by Holly Culhane
A dear friend works in Washington, D.C., commuting weekly from her home in the Pacific Northwest and flying home each Thursday for the weekend. She’s a dedicated public servant, shepherding well her family, her team, her District, and believes deeply in the power of prayer.
On a recent Saturday morning, I received the following text from her….
“After flying home from D.C. Thursday evening and feeling a bit desperate by the state of affairs nationally, I was helping my daughter study for her history test the following morning. It was on the First Great Awakening which happened between 1740-1742. It was described as a religious revival that emerged in the English colonies in America. Two theologians used by God were George Whitfield and Jonathan Edwards, with the latter well-known for preaching the sermon, ‘Sinners in the Hands of an Angry God’ – one of 18,000 sermons he preached! Later, I went on Wikipedia where evangelical preachers were described as those who ‘sought to include every person in conversion, regardless of gender, race, and status.’ Revival theology stressed that religious conversion was not only intellectual assent to correct Christian doctrine but had to be a ‘new birth’ experienced in the heart.
“I encouraged my daughter to ask her teacher the dates of the Third Great Awakening….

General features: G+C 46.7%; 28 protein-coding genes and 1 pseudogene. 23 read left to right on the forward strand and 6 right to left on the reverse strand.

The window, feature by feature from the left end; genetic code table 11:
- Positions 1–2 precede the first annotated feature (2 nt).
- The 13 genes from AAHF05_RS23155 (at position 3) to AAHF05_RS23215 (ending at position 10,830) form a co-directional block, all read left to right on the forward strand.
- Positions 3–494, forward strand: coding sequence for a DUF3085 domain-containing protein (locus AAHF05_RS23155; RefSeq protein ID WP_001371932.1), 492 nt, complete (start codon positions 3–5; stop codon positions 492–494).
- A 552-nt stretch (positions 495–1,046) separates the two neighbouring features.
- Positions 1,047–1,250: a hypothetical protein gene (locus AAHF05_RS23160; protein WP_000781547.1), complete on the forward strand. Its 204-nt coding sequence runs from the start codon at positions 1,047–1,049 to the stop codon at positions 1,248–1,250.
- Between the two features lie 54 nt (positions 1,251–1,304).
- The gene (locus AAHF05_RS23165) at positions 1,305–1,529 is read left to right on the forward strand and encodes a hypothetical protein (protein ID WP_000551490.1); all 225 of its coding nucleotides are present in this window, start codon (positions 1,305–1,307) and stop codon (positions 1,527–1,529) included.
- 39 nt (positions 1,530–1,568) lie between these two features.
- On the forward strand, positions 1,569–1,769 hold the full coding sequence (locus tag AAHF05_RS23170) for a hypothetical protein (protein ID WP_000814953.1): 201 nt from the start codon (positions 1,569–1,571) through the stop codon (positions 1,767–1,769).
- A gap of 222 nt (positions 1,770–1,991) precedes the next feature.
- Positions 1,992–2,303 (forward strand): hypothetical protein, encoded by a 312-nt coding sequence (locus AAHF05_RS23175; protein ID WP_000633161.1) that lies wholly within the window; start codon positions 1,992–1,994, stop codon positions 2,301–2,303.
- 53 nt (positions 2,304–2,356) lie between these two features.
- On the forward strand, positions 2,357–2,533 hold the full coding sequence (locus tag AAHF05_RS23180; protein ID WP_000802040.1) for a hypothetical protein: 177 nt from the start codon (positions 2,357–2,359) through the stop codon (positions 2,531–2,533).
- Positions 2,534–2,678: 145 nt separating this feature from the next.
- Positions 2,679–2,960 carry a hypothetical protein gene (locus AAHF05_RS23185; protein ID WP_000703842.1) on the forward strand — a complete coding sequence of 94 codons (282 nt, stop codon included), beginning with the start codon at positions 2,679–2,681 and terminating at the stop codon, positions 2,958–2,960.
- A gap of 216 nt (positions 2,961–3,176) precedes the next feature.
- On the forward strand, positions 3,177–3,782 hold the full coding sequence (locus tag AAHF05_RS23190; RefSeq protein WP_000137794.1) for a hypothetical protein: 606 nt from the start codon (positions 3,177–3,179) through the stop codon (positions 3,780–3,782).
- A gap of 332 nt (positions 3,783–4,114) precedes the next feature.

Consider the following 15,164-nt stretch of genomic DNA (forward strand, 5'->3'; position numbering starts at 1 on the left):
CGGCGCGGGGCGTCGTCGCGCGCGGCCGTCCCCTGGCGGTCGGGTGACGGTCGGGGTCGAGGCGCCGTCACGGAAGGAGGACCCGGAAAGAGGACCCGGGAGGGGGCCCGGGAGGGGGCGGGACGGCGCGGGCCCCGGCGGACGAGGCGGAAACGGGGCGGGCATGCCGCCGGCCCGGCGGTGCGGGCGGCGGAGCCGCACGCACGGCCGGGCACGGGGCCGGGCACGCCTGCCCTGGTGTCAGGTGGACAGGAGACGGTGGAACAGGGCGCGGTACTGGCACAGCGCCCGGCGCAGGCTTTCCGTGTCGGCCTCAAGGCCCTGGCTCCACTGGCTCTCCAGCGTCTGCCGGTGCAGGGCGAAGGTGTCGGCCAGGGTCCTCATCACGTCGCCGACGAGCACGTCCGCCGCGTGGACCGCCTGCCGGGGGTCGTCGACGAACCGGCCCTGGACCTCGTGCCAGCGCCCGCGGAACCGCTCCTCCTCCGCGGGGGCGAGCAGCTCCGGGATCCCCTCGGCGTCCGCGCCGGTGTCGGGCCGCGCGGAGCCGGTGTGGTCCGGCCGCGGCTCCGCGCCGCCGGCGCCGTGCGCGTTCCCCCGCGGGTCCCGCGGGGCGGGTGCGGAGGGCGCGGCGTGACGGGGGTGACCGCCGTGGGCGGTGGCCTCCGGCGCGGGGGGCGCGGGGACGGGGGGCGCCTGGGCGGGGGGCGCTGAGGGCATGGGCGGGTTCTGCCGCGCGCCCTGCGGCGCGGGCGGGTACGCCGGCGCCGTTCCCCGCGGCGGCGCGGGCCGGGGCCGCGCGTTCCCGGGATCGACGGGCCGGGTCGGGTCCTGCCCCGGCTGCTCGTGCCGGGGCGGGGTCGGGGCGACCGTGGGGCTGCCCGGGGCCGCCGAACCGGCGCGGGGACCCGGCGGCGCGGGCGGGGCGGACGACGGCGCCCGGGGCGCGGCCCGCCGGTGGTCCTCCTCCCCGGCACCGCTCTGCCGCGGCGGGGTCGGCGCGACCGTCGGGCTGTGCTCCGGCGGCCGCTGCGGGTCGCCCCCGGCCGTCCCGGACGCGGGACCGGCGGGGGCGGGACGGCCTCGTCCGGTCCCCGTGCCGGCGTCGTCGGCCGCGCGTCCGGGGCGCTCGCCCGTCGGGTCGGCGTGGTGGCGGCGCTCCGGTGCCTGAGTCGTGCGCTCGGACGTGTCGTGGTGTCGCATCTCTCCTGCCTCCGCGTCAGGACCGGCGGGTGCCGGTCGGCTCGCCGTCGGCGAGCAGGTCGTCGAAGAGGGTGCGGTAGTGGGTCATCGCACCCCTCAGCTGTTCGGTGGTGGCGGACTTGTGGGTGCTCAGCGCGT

“According to Wikipedia, the Second Great Awakening of the 1830s was preceded by New York City prayer meetings. Leaders such as Charles Finney say women’s public prayer as a crucial aspect in preparing a community for revival as mothers were seen as the moral and spiritual foundation of the family. Evangelists stressed Christ’s humility and forgiveness and often directly addressed issues such as slavery, greed, and poverty, laying the foundation for later reform movements against the consumption of alcohol, for women’s rights and the abolition of slavery, and addressing a multitude of other issues faced by society.
“When I picked up my daughter after school and asked her if she had asked her teacher about the Third Great Awakening, she said, ‘No.’ I then asked her teacher the question. She then responded, ‘2022!’
“Isn’t it noteworthy that many today are going ‘woke’? How about praying for a Great Awakening? How about asking God to turn a global pandemic into a global revival of souls?
“May we repent of living a spoiled life and turning our back on God and issue a clarion call for revival – a new obedience to God?
“Great struggle can produce great clarity. Do it again, Lord! Amen!”
Yes! May we – as shepherd parents, pastors, partners, supervisors, managers, lay leaders, Board members, and friends – repent and awaken to a new obedience to our Good, Great, and Chief Shepherd.